Elliott Lamborn

Elliott Lamborn

Los Angeles, CA, US

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Architectural Designer, Custom Fabricator and Creative Director
with 5 years of professional experience in construction, engineering for production, and technical shop drawing. Have been working on design projects at a variety of scales for 10 years, primarily in custom fabrication.


RAC Design Build, Los Angeles, CA, US, Design Engineer, Furniture Maker

Full-time working between studio, wood shop and metal shop, taking sketches to technical drawings, ordering materials and fabricating furniture. Typically balancing upwards of ten projects on any given day; hence, daily work may include 3D modeling (Solidworks), technical drawing, material handling, wood and metal fabrication, finishing, installation, CNC programming (Water Jet) , CNC operating and / or graphic design.

Oct 2017 - Nov 2019

SCI_Arc, Los Angeles, CA, US, Shop Technician

Part-time employment with many responsibilities including: managing upwards of twenty college students working safely in a wood shop and metal shop, advising students on architectural design decisions in terms of model making, methods of construction, visual representation and digital file properties.

Aug 2017 - Aug 2018

Amuneal Manufacturing, Philadelphia, PA, US, CNC Programmer, Wood Fabricator

Full-time working in manufacturing wood shop, primarily running CNC mill, producing parts for custom furniture and furnishing assemblies. Developed jointery, fixturing solutions and iterative aesthetics alongside team of engineers, designers and fabricators. Daily work included 3D modeling (Rhinoceros), technical drawing, material handling, fabrication, finishing, installation, CNC programming (5-Axis Mill) , CNC operating and / or graphic design.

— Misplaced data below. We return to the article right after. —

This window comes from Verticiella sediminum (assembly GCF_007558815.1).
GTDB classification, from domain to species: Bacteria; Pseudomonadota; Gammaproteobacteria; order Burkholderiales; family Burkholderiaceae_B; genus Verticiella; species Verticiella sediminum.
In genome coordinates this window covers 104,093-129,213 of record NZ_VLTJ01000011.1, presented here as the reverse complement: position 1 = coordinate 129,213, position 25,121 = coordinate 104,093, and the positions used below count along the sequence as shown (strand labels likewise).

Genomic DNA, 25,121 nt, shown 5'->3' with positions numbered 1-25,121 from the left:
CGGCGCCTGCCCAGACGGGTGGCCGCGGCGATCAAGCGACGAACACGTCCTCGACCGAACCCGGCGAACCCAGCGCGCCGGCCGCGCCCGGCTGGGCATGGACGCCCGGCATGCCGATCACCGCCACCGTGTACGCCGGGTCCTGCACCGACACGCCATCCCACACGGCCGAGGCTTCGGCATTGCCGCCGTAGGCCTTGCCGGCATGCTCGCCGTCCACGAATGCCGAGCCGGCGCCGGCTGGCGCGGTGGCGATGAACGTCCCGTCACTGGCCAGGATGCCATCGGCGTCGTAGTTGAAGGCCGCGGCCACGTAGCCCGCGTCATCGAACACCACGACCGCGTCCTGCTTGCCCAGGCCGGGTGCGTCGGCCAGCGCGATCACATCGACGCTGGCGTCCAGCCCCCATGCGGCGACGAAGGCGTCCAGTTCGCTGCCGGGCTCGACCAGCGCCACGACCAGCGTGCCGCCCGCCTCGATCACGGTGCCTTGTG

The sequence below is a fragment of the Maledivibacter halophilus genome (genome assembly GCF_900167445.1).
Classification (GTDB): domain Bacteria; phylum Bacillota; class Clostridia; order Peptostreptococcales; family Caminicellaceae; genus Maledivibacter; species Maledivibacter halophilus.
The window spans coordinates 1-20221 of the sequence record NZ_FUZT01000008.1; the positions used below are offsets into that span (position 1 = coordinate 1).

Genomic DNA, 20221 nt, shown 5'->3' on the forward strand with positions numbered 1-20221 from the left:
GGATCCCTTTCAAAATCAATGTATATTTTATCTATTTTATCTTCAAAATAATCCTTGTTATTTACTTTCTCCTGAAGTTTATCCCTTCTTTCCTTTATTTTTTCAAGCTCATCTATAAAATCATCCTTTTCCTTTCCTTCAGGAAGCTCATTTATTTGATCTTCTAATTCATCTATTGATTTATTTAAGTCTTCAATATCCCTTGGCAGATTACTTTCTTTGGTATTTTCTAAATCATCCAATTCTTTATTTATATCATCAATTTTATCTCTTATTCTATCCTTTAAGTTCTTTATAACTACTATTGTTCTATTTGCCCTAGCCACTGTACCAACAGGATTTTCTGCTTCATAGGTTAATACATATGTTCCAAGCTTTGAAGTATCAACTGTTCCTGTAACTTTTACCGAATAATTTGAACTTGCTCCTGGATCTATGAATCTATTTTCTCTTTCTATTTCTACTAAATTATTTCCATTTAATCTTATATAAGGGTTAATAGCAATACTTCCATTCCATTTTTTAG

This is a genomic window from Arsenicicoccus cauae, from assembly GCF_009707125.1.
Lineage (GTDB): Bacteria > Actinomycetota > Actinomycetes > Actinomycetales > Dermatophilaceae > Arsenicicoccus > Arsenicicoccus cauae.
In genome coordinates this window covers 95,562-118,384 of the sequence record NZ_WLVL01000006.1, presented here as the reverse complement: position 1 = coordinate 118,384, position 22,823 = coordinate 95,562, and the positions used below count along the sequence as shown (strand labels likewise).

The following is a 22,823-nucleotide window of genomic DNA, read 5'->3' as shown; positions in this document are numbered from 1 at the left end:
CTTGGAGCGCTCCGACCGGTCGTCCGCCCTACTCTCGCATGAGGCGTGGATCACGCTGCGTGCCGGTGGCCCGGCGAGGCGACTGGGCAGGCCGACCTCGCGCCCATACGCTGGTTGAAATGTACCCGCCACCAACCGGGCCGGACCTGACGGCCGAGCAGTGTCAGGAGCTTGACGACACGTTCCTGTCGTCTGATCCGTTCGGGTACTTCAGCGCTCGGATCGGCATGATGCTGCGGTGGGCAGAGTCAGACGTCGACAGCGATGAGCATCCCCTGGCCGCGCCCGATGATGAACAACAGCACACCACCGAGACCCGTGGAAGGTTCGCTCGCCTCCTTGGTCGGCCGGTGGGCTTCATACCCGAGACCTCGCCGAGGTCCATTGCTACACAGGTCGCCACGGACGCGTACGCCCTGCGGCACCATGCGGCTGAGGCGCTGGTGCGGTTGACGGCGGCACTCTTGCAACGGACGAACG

Nov 2014 - Aug 2017


Temple University, Philadelphia, PA, US, BArch, Architecture

Bachelor of Architecture 5 year program, including thesis. Thesis explored the capacity for seemingly disparate and often overlooked voices to become agents in the development of a ‘dead’ mall retrofit. As their concerns are often dismissed as merely part of an unprofitable condition, the project chose to envision how their practices could inspire new programs so that the mall’s future might not abruptly cease (it was demolished in 2015).
The project posited that indoor shopping malls could be thought of similarly as cities with diverse communities sharing public and private space. Thus, it became the site of ‘urban’ exploration and study. Drawing from community memories, site history and the practices of the resilient tenants, network maps were created to come up with pluralistic programmatic solutions.
Three sites were chosen to show a variety of the hybrid-programs designed: a gaming-arena for hobbyists and martial arts, a spa-theatre for ballet and spa therapy, and a library-excavation site for students at the mall school and local archivists. The individual projects were designed as walkable, public spaces that could also accomodate the elderly folks who came to the mall to stroll. Although the mall was demolished, its memories remain the site of weird and complex urban abstractions.

Sep 2009 - Apr 2014

Areas of Specialization